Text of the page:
Let's say we're all bees. Each and every one of us is buzzing about-
buzz buzz buzz.
The honey that we make is our lives. Experience has taught me two things...

KILLER BEES MAKE THE MOST DELICIOUS HONEY

...and LIFE is only as yummy as you make it!

Are YOU a Killer Bee?



bee my guest?

bee my guest?
Howdy Beezers! I'm excited to share something new with you... Over the upcoming months, most of the content you'll be seeing here will be from special guest contibutors! This is sure to add a new texture to this thing we've been weaving over the years. I know that many of my readers (yes, you!) are writers, artists, musicians and filmmakers. PLEASE feel free to contact me if there's something you'd like to contribute! I'd be most honored to pollinate... send me a note: m.mckinley@rocketmail.com

please be seated

January 6, 2013

Where Are YOU From?



by Cherrie Hanson

ANTA MIN AYNA?
WHERE ARE YOU FROM?


What prompts us to ask this question? An accent? Unusual features? A manner of dress?
Maybe we ask because we hope to have things in common…it’s a small world after all.

Personal biographies are of great interest to me, but I don’t always ask. Why?
What is the dark side of the question, “Where are you from?” The possible humiliation of not recognizing subtle features of larger groups such as the Hispanics, Pacific Islanders, and South Asians can intimidate us into silence. Or worse, innocent inquiry might cause the “stranger” to feel judged or unwelcome. I once asked a gorgeous man where he was from – I needed to know exactly where his kind of beauty came from. His response was, “I am Palestinian, not Pakistani.” Obviously, he’d been judged and misjudged before.

Another man, one of my dearest friends, initially claimed he was an Italian Jew named Zachariah. The first time we went out to eat, the restaurant was full of people he knew. The language was Arabic, the clothing was Middle Eastern. Hmm…probably not Jewish? His fib was embarrassing and funny, but it pointed to his need to hide who he was. Afraid I would see him in a bad way, fear conditioned him to avoid the truth thus avoiding the pain of rejection. If you have ever witnessed the cruelty of prejudice, multiply that by a few times every day, and you would know the agony of its victims, although you wouldn’t have to overcome its crushing spirit. Maybe you have already experienced being a “stranger in a strange land” then you know what I'm talking about.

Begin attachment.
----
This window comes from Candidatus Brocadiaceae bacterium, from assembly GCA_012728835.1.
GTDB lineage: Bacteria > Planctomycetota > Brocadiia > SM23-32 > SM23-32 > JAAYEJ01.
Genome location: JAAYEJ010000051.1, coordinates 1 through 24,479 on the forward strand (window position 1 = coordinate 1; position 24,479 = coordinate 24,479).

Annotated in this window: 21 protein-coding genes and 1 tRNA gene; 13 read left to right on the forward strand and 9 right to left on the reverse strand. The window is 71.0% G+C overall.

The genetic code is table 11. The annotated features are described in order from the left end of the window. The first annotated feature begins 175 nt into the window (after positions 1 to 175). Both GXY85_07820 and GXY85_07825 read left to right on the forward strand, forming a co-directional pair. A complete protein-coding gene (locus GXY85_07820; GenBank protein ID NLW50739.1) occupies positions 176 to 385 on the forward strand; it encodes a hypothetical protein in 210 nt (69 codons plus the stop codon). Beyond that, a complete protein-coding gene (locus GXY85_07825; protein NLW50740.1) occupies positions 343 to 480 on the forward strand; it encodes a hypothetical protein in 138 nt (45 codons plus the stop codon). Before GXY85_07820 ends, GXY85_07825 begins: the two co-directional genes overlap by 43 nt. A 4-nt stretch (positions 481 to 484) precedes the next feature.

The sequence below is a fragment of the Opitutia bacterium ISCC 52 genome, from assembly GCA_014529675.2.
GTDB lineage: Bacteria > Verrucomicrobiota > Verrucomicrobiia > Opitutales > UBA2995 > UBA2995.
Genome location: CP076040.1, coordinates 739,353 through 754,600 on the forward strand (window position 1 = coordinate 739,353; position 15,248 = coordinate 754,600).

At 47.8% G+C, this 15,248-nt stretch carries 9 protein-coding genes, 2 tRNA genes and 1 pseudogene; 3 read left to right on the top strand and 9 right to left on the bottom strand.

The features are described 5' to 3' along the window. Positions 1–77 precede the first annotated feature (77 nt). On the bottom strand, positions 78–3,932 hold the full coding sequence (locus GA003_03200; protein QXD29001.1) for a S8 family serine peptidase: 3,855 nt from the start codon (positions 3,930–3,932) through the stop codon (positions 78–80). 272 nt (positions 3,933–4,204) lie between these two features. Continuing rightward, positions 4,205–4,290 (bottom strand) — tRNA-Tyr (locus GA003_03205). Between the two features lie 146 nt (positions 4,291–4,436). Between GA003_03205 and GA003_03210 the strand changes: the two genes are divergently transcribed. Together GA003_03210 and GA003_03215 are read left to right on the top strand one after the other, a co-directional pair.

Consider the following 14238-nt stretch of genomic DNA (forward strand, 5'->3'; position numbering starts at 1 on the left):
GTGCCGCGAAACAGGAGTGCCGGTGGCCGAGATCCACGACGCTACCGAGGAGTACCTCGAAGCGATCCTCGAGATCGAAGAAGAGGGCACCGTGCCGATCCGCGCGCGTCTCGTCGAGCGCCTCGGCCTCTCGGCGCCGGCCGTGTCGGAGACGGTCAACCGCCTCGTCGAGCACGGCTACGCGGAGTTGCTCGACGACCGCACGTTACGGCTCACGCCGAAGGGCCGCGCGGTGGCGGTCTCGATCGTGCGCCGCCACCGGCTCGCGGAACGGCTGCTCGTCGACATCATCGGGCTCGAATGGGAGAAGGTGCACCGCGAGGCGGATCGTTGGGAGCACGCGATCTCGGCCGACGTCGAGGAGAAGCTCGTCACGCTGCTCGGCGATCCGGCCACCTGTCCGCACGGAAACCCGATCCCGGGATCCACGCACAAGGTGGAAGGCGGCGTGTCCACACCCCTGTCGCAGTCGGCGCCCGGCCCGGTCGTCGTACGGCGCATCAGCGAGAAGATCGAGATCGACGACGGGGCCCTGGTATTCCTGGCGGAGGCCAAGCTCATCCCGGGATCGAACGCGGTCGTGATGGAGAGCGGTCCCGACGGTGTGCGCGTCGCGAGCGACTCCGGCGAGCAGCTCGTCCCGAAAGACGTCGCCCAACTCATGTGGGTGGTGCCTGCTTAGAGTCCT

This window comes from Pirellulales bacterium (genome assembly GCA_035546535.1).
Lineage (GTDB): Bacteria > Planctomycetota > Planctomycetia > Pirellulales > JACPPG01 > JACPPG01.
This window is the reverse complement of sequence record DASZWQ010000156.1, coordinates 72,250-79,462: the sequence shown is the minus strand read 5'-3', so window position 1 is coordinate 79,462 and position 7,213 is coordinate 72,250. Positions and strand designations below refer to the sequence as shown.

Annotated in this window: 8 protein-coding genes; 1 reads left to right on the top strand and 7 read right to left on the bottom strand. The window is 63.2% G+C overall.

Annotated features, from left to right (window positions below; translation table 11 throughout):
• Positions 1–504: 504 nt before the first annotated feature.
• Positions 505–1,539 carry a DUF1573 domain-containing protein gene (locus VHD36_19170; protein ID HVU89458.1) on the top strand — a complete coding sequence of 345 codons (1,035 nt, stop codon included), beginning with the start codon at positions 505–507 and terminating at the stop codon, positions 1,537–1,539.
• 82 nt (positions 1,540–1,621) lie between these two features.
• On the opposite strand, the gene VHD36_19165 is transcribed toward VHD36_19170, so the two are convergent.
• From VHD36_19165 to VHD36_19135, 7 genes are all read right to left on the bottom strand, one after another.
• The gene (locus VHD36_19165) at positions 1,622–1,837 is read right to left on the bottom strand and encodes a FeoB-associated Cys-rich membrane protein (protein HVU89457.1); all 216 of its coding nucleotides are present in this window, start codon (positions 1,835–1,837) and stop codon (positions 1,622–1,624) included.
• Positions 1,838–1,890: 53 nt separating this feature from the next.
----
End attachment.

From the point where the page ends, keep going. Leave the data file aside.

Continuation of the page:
Our trusting connection eventually allowed me to ask, “What’s the deal with Middle Eastern men collecting wives?” and if that’s true, “How many wives do you have or intend to have?” He told me, “The Koran does allow a man to marry up to four women, but this option can be vetoed by the current wife.” There has to be a good reason to add another mate to the mix, for example, a woman who is better at cooking, child-bearing, or has some benefit to add to the family. If there are multiple wives, the Koran also states each wife must be treated equally at all levels. Zachariah insists that would be very difficult. Currently, multiple-wife-setups are infrequent and rare. Who can afford children AND wives these days? He knows two men, about 70 years of age, with multiple spouses who are living in the old country, and fading into history….

In time, my extraordinary friend and I swapped personal philosophies and spiritual beliefs, discovering we were more alike than different. We compared our holidays, gift giving rituals, and relatives - same bullshit. He had Mohammed and The Koran, and I grew up with Jesus and The Bible. We lost our fathers to cancer. We loved sharing food with good friends. We agreed the perfect cure for most anything was a hug from someone who cares. My friendship with "Zachariah", a Muslim from Palestine, is a joyous, fulfilling, educational gift I gave myself when I embraced the opportunity to have friends of any race, creed or culture.

Ma’a as-salaama!



Cherrie Hanson eats books for breakfast and snacks on documentaries.
She's a photographer and filmmaker. A gifted cosmetologist and guru of healthy lifestyle to many. But perhaps the grandest plume in her feathery chapeau is that of Guardian of The Spheres of Light. If you haven't seen them for yourself, Cherrie's luminous globes are not to be missed!

No comments:

Buzz Out!

Buzz Out!